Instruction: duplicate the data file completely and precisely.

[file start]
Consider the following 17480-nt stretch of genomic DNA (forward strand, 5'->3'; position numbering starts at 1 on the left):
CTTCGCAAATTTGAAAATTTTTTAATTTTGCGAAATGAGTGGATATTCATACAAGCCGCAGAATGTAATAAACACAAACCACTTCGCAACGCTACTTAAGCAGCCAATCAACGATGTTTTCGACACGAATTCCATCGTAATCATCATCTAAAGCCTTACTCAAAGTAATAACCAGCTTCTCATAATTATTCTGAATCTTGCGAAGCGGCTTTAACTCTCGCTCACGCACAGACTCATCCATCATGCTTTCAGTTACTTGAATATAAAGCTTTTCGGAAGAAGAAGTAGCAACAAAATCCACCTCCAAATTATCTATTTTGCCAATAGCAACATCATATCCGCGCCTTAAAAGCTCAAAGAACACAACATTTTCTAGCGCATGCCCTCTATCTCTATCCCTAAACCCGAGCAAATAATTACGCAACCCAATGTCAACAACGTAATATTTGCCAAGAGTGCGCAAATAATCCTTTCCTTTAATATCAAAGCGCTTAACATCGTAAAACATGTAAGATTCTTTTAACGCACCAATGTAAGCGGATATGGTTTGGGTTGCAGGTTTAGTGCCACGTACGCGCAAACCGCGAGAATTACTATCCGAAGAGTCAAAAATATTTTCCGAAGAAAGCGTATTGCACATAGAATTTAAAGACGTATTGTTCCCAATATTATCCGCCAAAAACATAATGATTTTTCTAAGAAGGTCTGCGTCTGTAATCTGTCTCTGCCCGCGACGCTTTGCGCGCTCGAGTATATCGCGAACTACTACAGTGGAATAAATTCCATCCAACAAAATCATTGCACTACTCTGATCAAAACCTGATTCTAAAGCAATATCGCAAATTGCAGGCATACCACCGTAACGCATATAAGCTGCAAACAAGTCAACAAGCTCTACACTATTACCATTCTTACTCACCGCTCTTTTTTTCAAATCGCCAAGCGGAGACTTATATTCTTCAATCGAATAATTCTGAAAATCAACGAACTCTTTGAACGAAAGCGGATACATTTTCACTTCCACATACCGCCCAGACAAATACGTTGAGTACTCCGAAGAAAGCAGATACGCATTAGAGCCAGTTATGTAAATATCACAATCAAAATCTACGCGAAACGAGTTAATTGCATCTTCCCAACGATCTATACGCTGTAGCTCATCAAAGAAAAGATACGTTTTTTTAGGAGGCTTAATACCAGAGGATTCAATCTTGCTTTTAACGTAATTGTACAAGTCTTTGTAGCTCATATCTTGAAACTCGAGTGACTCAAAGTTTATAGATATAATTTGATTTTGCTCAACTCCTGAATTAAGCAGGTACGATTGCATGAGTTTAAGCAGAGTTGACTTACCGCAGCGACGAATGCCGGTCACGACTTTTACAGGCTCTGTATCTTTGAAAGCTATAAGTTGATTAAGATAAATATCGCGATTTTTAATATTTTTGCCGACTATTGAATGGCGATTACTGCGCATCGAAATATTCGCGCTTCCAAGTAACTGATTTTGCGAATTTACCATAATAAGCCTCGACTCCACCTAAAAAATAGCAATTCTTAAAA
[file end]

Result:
Consider the following 17480-nt stretch of genomic DNA (forward strand, 5'->3'; position numbering starts at 1 on the left):
CTTCGCAAATTTGAAAATTTTTTAATTTTGCGAAATGAGTGGATATTCATACAAGCCGCAGAATGTAATAAACACAAACCACTTCGCAACGCTACTTAAGCAGCCAATCAACGATGTTTTCGACACGAATTCCATCGTAATCATCATCTAAAGCCTTACTCAAAGTAATAACCAGCTTCTCATAATTATTCTGAATCTTGCGAAGCGGCTTTAACTCTCGCTCACGCACAGACTCATCCATCATGCTTTCAGTTACTTGAATATAAAGCTTTTCGGAAGAAGAAGTAGCAACAAAATCCACCTCCAAATTATCTATTTTGCCAATAGCAACATCATATCCGCGCCTTAAAAGCTCAAAGAACACAACATTTTCTAGCGCATGCCCTCTATCTCTATCCCTAAACCCGAGCAAATAATTACGCAACCCAATGTCAACAACGTAATATTTGCCAAGAGTGCGCAAATAATCCTTTCCTTTAATATCAAAGCGCTTAACATCGTAAAACATGTAAGATTCTTTTAACGCACCAATGTAAGCGGATATGGTTTGGGTTGCAGGTTTAGTGCCACGTACGCGCAAACCGCGAGAATTACTATCCGAAGAGTCAAAAATATTTTCCGAAGAAAGCGTATTGCACATAGAATTTAAAGACGTATTGTTCCCAATATTATCCGCCAAAAACATAATGATTTTTCTAAGAAGGTCTGCGTCTGTAATCTGTCTCTGCCCGCGACGCTTTGCGCGCTCGAGTATATCGCGAACTACTACAGTGGAATAAATTCCATCCAACAAAATCATTGCACTACTCTGATCAAAACCTGATTCTAAAGCAATATCGCAAATTGCAGGCATACCACCGTAACGCATATAAGCTGCAAACAAGTCAACAAGCTCTACACTATTACCATTCTTACTCACCGCTCTTTTTTTCAAATCGCCAAGCGGAGACTTATATTCTTCAATCGAATAATTCTGAAAATCAACGAACTCTTTGAACGAAAGCGGATACATTTTCACTTCCACATACCGCCCAGACAAATACGTTGAGTACTCCGAAGAAAGCAGATACGCATTAGAGCCAGTTATGTAAATATCACAATCAAAATCTACGCGAAACGAGTTAATTGCATCTTCCCAACGATCTATACGCTGTAGCTCATCAAAGAAAAGATACGTTTTTTTAGGAGGCTTAATACCAGAGGATTCAATCTTGCTTTTAACGTAATTGTACAAGTCTTTGTAGCTCATATCTTGAAACTCGAGTGACTCAAAGTTTATAGATATAATTTGATTTTGCTCAACTCCTGAATTAAGCAGGTACGATTGCATGAGTTTAAGCAGAGTTGACTTACCGCAGCGACGAATGCCGGTCACGACTTTTACAGGCTCTGTATCTTTGAAAGCTATAAGTTGATTAAGATAAATATCGCGATTTTTAATATTTTTGCCGACTATTGAATGGCGATTACTGCGCATCGAAATATTCGCGCTTCCAAGTAACTGATTTTGCGAATTTACCATAATAAGCCTCGACTCCACCTAAAAAATAGCAATTCTTAAAA